We work for open, accountable New York State government and transparent New York City government.
Reinvent Albany testified at today’s hearing on improvements to the NYC Open Data Law. Highlights of our testimony include calling for new language that clarifies that the Open Data Law is permanent and does not expire in 2018. We also called for the creation of a “Status of All Public Data Sets” listing of the status of all public datasets, which include when they will be published and whether they are complying with new requirements for data dictionaries, and standardized addresses.
The seemingly never ending “Summer of Hell” subway meltdown is a reminder to New York City residents that the state, which owns the MTA, does a have a big impact on everyday life. The MTA is the state’s largest public authority and provides more direct service to New Yorkers than any other state agency or authority. While the subway meltdown has led to scorching headlines and editorials, it’s led to zero oversight hearings. Unfortunately, this is typical of Albany. Part of the dysfunction in state government is that the state legislature does very few oversight hearings. This type of hearing is an important tool for holding agencies and authorities accountable. Hearings allow the legislature to put a spotlight on a state agency’s activities, and to illuminate what went wrong when the state government is failing to fix a major problem.
New York has plenty of problems, so you would think the legislature would do plenty of oversight hearings. It doesn’t. The State Assembly, which is controlled by representatives from New York City, has done zero subway oversight hearings in the past two years, and has none planned. Reinvent Albany tallied up oversight hearing held during the 2016 legislative session and found that the NYC Council held 111 compared to the State Assembly’s 29, and the State Senate’s 15. (The state legislature’s total would have been even lower if not for four joint senate-assembly oversight hearings spurred by the water contamination crisis in Hoosick Falls.)
In 2016 the NYC City Council held about four times as many oversight hearings as the State Assembly and seven times as many oversight hearings as the State Senate.
An oversight hearing is any hearing that, either in whole or in part, reviews the administration of laws and agency operations, including the impact and/or implementation of programs and policies. When a hearing solely reviews legislation or an appointment, it is not an oversight hearing. In our tally, we did not define budget hearings as oversight hearings.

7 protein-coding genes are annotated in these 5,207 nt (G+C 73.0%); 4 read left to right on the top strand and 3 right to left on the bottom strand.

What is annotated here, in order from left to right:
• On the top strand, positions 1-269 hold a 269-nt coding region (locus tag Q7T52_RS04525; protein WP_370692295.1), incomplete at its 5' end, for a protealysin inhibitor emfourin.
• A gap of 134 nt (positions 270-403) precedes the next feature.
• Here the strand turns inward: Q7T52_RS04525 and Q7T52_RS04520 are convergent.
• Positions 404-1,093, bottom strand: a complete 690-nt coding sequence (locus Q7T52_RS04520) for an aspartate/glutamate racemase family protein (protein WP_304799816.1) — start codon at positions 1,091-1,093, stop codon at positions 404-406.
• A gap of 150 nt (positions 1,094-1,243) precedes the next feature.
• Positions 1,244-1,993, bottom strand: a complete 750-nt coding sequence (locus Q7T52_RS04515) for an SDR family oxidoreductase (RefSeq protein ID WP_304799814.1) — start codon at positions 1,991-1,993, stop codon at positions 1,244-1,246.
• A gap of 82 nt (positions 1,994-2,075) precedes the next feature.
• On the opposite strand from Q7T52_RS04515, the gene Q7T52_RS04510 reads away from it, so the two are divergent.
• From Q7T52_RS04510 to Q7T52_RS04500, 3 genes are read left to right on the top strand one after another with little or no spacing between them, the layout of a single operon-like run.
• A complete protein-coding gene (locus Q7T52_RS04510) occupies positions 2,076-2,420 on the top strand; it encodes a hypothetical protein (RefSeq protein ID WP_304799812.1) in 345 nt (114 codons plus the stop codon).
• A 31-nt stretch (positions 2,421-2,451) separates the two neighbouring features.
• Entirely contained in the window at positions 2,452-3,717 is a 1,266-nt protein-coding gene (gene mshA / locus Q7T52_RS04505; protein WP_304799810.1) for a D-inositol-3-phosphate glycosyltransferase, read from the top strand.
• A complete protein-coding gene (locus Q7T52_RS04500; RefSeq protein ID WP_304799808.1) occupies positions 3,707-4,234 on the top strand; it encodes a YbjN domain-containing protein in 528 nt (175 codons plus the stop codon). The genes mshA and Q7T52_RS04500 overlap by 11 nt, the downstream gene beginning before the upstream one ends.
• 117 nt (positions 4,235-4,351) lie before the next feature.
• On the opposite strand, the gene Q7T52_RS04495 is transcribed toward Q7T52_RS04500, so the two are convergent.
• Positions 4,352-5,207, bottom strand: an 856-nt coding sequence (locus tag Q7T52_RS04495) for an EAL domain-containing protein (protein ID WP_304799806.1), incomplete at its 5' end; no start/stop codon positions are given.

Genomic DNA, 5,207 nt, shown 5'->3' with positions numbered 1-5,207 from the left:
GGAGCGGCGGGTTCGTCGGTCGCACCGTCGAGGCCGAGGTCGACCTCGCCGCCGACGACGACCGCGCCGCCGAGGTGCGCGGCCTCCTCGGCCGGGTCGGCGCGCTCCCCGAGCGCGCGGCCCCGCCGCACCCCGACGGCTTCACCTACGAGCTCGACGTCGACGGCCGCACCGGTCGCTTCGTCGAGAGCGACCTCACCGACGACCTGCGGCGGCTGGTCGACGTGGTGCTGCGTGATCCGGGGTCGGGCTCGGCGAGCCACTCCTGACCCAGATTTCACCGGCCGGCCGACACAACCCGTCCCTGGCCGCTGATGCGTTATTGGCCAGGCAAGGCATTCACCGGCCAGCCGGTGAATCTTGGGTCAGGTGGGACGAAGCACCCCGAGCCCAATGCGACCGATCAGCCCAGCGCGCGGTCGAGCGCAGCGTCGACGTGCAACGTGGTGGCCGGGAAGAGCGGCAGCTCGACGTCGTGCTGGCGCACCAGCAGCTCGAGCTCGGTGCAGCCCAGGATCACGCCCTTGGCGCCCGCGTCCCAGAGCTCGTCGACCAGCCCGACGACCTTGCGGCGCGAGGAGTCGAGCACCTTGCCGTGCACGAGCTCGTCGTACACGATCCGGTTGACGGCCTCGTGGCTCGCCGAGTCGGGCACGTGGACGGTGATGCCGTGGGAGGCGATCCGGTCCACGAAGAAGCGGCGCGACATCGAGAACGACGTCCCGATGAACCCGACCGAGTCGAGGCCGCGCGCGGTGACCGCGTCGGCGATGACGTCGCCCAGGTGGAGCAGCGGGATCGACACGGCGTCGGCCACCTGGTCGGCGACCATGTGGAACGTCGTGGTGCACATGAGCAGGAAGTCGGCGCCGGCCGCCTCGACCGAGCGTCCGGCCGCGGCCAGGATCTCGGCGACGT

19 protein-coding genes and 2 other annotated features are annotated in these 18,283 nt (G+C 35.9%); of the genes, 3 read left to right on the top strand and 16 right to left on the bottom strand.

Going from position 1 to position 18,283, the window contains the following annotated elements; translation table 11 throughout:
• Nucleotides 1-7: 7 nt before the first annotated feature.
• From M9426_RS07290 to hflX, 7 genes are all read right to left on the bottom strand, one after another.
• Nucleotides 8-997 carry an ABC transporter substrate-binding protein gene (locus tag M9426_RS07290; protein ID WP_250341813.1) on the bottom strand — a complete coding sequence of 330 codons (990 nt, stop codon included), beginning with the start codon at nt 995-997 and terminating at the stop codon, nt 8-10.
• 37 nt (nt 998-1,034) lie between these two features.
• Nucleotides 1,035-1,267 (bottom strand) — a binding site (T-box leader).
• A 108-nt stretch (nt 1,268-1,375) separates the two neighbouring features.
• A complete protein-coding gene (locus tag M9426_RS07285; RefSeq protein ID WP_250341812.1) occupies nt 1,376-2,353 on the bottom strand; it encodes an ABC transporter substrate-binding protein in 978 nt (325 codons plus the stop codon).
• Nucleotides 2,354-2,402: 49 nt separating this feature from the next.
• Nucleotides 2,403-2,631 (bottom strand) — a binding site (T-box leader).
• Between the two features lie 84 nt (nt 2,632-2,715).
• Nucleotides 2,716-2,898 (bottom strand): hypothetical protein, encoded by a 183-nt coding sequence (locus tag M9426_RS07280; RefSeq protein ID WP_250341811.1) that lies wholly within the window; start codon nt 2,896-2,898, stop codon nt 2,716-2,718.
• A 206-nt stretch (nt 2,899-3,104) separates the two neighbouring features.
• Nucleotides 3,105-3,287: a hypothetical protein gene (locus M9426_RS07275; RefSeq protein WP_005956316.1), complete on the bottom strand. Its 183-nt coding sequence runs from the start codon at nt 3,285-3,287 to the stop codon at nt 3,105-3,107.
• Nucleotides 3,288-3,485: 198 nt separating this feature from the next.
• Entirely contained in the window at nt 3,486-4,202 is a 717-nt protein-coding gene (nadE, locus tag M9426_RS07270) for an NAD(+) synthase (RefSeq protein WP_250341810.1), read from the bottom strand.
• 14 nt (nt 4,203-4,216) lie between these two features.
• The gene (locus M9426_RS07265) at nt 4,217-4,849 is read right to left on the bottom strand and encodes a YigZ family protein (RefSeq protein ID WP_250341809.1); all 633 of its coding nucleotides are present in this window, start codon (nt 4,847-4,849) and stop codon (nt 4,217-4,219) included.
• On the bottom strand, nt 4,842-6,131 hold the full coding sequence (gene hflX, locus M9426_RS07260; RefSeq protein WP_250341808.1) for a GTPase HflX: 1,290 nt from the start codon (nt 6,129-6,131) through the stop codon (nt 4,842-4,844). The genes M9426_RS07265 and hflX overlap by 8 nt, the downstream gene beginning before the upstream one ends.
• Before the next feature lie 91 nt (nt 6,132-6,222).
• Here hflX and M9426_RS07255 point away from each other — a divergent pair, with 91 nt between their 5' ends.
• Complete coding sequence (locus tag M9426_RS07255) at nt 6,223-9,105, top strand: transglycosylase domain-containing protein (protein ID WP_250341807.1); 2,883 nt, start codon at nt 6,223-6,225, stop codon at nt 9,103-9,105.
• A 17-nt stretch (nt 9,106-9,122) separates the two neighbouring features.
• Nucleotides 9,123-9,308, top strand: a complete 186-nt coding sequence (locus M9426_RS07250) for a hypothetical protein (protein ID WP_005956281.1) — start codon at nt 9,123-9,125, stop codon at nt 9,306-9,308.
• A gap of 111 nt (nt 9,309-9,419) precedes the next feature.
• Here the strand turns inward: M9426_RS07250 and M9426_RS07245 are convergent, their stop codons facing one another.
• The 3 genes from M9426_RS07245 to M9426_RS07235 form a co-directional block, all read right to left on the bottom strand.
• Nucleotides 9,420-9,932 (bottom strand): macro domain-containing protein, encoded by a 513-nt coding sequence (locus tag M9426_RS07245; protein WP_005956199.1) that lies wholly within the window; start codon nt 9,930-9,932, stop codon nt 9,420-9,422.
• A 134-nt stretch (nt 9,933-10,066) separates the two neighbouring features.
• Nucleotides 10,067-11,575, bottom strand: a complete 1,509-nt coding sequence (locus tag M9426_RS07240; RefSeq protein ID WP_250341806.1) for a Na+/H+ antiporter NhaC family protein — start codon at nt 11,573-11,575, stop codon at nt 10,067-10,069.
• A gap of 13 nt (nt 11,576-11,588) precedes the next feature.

Unlike lawmaking which takes place during scheduled legislative sessions, oversight activities are not scheduled and are typically not considered as urgent as other legislative activities, thus largely escaping public scrutiny. However, legislative oversight is a fundamental check and balance on government operations, ensuring that government programs and policies remain responsive to constituent needs, changing economic constraints, and innovation in governance. Hearings are powerful tools that bolster public discussion and ensure public accountability of government programs and activities. Further, public hearings can provide opportunities for legislators and other public officials to learn about best practices and alternative approaches to government operations. Governments should always be innovating and looking for new ways to tackle problems and improve quality of life, and indeed New York State is not afraid of policy innovation and exploration. But, in the absence of proper oversight, there is no way to know if programs and policies are succeeding or operating in the public’s best interest more broadly.
Democracy relies on legislative oversight. Oversight hearings ensure accountability, reveal program and policy shortcomings, and identify potential solutions. By not holding regular oversight hearings, New York State legislators are failing to uphold their constitutional obligations. According to Senate and Assembly rules, chairs of standing committees of the Senate have the authority to call public hearings, while Assembly committee chairs may call an oversight hearing as long as the majority of committee hearings agree to the hearing.